“If he [Mohan] was arrested and booked Saturday morning, the 72 hours would have run Tuesday morning,” Pepin added.
But Judge Cook said in a phone interview that the Supreme Court's new rules on bond procedures require that people charged with misdemeanors like DWI, battery and negligent use of a firearm have to see a judge before their bonds can be set. And because the courts were closed, Mohan had to sit in jail.
And Cook said that under the state's old bond rules, which had bond schedules – set dollar amounts for certain categories of crimes – Mohan would have been able to get out of jail within hours of being booked. But the Supreme Court has held that those bond schedules were illegal and are no longer available.
“I would love to go back to a bond schedules because because they [Mohan] could have called a bond person and gotten out,” Cook said. He added that because of the holiday weekend, and his office's four-day, 10-hour work schedule, the court was closed an unavailable to give Mohan and others in similar situation in the Sandoval County lockup bond hearings.
But other courts in the area had judges go in on the weekend to make sure that all people in jail got their bond hearings as required by the Supreme Court's rules.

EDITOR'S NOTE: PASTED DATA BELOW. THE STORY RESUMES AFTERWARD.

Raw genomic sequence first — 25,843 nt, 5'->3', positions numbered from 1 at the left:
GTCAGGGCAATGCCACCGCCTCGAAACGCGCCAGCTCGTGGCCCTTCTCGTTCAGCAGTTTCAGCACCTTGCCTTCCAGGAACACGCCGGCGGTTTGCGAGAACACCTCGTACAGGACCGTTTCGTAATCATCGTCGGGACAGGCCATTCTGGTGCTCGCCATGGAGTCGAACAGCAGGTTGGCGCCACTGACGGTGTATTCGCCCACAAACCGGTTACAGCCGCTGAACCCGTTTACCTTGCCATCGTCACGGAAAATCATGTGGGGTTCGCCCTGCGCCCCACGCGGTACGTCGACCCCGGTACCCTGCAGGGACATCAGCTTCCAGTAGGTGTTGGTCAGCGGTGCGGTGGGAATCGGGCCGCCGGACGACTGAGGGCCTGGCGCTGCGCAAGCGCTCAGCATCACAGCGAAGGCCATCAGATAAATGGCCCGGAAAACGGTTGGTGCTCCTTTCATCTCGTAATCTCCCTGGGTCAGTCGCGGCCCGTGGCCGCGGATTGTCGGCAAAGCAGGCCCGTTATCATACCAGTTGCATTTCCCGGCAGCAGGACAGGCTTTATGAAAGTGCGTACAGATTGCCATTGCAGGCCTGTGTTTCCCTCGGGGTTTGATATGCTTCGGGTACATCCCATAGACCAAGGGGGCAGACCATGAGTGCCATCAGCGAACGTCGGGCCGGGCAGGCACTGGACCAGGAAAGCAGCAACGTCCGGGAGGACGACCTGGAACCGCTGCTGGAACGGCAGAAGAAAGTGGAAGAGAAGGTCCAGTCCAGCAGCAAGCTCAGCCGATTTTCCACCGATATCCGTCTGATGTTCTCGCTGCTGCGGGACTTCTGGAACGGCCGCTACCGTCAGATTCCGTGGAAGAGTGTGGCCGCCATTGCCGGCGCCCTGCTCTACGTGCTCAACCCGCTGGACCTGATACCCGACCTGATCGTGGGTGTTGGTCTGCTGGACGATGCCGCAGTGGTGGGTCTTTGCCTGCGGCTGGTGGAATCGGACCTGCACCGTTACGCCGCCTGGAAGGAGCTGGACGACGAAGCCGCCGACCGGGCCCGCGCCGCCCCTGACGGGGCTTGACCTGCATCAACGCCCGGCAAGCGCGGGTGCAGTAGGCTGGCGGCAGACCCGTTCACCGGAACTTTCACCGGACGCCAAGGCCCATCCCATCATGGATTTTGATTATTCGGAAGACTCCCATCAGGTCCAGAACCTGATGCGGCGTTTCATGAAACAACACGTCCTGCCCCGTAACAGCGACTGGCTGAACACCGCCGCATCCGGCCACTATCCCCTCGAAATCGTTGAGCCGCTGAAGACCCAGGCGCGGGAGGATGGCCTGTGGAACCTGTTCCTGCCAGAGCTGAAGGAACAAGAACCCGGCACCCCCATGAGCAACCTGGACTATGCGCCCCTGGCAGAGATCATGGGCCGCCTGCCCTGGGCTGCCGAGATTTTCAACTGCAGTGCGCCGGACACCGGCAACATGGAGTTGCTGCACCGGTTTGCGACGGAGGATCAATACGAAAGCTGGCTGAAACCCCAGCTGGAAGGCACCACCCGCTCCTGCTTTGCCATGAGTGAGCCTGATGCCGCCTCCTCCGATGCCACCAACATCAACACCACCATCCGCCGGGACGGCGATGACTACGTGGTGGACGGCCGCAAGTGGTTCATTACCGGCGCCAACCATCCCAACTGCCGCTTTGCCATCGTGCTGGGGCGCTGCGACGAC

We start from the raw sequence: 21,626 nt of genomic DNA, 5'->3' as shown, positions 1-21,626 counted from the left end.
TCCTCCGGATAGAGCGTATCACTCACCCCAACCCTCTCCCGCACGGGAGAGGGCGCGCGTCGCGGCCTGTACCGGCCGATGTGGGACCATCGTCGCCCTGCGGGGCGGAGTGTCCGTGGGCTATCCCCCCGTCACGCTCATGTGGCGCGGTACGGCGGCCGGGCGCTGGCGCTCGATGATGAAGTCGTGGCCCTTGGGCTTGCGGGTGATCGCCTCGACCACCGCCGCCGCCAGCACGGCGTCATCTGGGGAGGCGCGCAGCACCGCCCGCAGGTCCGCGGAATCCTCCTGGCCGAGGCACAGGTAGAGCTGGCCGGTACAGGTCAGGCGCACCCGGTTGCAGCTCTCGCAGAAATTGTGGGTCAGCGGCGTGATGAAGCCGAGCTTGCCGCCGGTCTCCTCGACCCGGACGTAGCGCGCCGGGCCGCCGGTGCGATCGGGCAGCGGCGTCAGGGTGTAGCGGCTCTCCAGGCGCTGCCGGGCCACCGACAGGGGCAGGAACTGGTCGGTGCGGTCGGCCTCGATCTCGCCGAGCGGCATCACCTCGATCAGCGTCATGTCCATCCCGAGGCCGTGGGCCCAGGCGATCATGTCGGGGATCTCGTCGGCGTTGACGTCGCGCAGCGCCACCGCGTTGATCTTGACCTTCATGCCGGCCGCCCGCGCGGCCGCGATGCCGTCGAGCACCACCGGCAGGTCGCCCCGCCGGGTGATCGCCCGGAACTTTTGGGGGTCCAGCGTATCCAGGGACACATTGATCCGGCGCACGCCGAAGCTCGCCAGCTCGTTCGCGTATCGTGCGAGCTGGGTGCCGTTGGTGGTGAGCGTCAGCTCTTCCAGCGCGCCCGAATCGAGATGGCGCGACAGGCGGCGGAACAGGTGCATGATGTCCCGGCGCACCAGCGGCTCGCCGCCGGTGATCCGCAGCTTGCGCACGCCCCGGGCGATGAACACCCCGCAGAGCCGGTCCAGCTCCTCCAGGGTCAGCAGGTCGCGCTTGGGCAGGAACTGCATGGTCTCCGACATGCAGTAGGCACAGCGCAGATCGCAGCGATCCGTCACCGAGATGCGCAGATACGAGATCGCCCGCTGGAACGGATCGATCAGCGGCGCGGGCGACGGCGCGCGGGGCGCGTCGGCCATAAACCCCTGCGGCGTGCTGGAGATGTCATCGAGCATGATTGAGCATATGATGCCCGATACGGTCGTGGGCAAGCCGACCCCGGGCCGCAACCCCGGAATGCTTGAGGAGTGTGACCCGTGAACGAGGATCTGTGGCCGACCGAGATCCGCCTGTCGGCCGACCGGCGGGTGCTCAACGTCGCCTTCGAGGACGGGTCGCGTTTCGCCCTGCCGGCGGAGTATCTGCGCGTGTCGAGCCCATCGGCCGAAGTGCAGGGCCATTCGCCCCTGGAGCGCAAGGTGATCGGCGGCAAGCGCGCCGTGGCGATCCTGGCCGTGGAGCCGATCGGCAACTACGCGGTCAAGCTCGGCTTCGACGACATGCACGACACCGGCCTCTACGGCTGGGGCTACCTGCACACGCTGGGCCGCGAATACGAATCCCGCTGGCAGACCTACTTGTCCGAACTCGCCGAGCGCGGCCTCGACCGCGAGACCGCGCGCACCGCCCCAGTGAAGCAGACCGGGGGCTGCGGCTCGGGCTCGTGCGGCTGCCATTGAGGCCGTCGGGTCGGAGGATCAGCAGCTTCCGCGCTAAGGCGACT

Sandoval County Magistrate Judge Richard Zanotti went to work on Sunday to do probable cause determinations for people in the jail, his office said.
And the city of Santa Fe's Municipal Court judge was also in on Sunday to deal with cases of people in jail, said court administrator John Singh.
But there is disagreement over what the Supreme Court's new rules mean when it comes to giving inmates timely bond hearings. Singh said the 72-hour time frame only applies to days on which the court is open, or business days, and not weekends or holidays when the court is closed. By that interpretation, 72 hours doesn't mean 72 hours and that bond hearings can be delayed to account for days when courts are closed.
But Pepin said that's not true.
“Saturdays Sundays and holidays count as days for the purposes of this rule,” Pepin said.
Here's what the Supreme Court's rules for Municipal Courts say about bond hearings: